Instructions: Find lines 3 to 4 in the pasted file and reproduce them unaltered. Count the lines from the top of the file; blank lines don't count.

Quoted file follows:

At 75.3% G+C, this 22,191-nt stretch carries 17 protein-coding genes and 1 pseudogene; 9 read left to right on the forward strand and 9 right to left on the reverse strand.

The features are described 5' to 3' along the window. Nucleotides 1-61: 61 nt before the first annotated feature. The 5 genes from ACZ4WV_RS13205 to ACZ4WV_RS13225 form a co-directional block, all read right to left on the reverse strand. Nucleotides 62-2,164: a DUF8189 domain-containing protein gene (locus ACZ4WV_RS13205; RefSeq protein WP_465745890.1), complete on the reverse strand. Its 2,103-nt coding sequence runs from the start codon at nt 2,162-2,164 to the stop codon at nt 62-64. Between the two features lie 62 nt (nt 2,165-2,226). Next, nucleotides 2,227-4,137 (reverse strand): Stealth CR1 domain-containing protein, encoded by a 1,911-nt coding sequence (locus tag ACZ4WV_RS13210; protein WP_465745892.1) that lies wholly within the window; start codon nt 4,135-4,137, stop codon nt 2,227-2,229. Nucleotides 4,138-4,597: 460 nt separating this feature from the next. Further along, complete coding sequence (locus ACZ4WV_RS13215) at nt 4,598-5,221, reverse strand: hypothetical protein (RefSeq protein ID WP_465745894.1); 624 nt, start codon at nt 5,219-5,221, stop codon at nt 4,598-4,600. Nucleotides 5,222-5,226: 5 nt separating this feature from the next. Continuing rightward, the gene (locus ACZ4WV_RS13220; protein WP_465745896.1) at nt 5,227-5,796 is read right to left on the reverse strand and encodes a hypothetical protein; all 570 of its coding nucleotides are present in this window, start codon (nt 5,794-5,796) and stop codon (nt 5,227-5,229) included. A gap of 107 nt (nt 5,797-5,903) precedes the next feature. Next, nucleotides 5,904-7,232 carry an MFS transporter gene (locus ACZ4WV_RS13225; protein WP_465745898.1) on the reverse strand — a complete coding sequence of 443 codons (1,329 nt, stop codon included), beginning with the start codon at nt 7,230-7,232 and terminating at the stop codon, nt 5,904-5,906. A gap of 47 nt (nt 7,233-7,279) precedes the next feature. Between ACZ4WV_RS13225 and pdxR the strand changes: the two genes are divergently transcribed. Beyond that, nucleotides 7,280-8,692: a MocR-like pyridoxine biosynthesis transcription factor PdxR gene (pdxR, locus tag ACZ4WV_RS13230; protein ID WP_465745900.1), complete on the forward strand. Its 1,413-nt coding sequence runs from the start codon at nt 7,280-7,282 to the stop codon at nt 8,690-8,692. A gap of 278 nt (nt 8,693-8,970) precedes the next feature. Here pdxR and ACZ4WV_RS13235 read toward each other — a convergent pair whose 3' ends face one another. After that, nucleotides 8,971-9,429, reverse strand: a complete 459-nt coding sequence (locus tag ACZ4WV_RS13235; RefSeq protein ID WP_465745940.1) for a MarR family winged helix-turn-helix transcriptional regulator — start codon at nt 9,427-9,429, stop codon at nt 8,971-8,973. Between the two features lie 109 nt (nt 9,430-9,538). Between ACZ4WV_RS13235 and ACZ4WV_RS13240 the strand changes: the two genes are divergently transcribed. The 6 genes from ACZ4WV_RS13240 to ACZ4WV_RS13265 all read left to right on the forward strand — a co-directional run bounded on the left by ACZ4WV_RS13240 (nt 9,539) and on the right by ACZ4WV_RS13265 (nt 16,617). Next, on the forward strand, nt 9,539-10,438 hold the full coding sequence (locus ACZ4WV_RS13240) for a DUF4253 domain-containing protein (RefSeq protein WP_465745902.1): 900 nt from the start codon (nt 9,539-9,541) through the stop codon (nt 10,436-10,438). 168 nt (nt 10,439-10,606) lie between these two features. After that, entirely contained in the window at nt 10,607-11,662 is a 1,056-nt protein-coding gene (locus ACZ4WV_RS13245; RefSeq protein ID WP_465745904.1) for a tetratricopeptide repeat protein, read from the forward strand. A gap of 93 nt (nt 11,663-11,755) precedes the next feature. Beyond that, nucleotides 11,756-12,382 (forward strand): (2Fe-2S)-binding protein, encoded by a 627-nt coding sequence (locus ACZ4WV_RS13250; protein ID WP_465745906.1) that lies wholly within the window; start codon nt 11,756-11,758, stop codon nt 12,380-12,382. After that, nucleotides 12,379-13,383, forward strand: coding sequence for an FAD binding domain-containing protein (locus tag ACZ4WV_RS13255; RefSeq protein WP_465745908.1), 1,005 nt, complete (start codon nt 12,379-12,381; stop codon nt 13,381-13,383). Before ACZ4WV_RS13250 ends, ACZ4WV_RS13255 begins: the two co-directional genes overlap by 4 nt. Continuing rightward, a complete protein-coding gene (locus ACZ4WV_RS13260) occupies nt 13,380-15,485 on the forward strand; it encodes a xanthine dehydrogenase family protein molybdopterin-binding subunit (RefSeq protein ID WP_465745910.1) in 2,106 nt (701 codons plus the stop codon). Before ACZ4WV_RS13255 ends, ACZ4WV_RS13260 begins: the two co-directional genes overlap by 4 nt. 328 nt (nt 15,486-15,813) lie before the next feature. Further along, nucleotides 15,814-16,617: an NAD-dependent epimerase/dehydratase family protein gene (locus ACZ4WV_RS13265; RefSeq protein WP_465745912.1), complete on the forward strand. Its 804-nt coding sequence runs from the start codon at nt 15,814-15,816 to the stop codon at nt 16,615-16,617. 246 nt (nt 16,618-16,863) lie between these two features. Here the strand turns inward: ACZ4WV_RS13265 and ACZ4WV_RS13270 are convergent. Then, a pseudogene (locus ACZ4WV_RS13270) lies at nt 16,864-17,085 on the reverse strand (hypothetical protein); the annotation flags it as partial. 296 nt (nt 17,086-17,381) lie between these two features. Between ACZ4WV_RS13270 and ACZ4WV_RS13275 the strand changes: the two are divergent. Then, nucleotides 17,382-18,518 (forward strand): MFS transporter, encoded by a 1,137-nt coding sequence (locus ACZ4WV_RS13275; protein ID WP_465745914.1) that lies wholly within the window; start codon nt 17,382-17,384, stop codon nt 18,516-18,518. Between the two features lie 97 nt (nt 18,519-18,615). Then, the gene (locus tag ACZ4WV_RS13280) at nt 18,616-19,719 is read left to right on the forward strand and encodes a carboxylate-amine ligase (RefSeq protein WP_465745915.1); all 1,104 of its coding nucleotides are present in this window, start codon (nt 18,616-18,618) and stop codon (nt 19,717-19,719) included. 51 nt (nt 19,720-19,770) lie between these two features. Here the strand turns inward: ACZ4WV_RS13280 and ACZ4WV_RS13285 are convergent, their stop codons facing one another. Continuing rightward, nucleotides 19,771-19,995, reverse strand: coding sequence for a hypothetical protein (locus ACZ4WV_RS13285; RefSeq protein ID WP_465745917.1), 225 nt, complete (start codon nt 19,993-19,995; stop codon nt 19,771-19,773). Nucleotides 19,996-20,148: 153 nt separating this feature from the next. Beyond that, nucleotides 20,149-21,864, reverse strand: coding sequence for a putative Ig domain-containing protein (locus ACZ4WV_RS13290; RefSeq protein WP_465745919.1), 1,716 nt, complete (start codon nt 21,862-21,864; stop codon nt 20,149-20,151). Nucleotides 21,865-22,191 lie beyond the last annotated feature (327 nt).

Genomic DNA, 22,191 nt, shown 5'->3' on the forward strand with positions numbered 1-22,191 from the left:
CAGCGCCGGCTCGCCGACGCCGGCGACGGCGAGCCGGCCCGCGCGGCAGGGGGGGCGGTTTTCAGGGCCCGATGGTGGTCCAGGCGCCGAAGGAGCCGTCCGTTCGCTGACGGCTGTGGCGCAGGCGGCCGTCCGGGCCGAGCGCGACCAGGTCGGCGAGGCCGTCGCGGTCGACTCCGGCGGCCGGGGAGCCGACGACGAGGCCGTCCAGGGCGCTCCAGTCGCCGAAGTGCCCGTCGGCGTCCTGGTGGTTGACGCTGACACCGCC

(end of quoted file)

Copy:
Genomic DNA, 22,191 nt, shown 5'->3' on the forward strand with positions numbered 1-22,191 from the left:
CAGCGCCGGCTCGCCGACGCCGGCGACGGCGAGCCGGCCCGCGCGGCAGGGGGGGCGGTTTTCAGGGCCCGATGGTGGTCCAGGCGCCGAAGGAGCCGTCCGTTCGCTGACGGCTGTGGCGCAGGCGGCCGTCCGGGCCGAGCGCGACCAGGTCGGCGAGGCCGTCGCGGTCGACTCCGGCGGCCGGGGAGCCGACGACGAGGCCGTCCAGGGCGCTCCAGTCGCCGAAGTGCCCGTCGGCGTCCTGGTGGTTGACGCTGACACCGCC